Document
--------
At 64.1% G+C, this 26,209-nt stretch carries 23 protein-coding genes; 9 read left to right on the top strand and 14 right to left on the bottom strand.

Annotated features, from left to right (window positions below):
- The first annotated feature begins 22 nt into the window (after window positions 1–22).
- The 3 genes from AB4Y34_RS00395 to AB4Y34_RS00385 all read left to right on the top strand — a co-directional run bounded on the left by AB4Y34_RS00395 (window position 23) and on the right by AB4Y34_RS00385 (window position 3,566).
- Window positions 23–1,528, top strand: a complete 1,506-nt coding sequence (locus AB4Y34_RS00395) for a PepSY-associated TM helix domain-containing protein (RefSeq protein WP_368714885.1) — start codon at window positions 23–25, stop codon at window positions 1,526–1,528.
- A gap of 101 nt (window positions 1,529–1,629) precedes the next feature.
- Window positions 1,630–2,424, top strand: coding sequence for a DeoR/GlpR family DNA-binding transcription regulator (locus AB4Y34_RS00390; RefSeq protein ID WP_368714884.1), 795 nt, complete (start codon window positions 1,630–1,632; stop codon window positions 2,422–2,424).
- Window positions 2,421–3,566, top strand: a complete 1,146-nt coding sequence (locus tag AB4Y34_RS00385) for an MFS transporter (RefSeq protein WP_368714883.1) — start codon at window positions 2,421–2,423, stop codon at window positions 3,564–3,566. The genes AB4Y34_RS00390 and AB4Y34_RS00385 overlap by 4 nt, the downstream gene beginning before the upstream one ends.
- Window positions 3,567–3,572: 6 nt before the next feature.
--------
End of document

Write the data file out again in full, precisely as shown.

At 64.1% G+C, this 26,209-nt stretch carries 23 protein-coding genes; 9 read left to right on the top strand and 14 right to left on the bottom strand.

Annotated features, from left to right (window positions below):
- The first annotated feature begins 22 nt into the window (after window positions 1–22).
- The 3 genes from AB4Y34_RS00395 to AB4Y34_RS00385 all read left to right on the top strand — a co-directional run bounded on the left by AB4Y34_RS00395 (window position 23) and on the right by AB4Y34_RS00385 (window position 3,566).
- Window positions 23–1,528, top strand: a complete 1,506-nt coding sequence (locus AB4Y34_RS00395) for a PepSY-associated TM helix domain-containing protein (RefSeq protein WP_368714885.1) — start codon at window positions 23–25, stop codon at window positions 1,526–1,528.
- A gap of 101 nt (window positions 1,529–1,629) precedes the next feature.
- Window positions 1,630–2,424, top strand: coding sequence for a DeoR/GlpR family DNA-binding transcription regulator (locus AB4Y34_RS00390; RefSeq protein ID WP_368714884.1), 795 nt, complete (start codon window positions 1,630–1,632; stop codon window positions 2,422–2,424).
- Window positions 2,421–3,566, top strand: a complete 1,146-nt coding sequence (locus tag AB4Y34_RS00385) for an MFS transporter (RefSeq protein WP_368714883.1) — start codon at window positions 2,421–2,423, stop codon at window positions 3,564–3,566. The genes AB4Y34_RS00390 and AB4Y34_RS00385 overlap by 4 nt, the downstream gene beginning before the upstream one ends.
- Window positions 3,567–3,572: 6 nt before the next feature.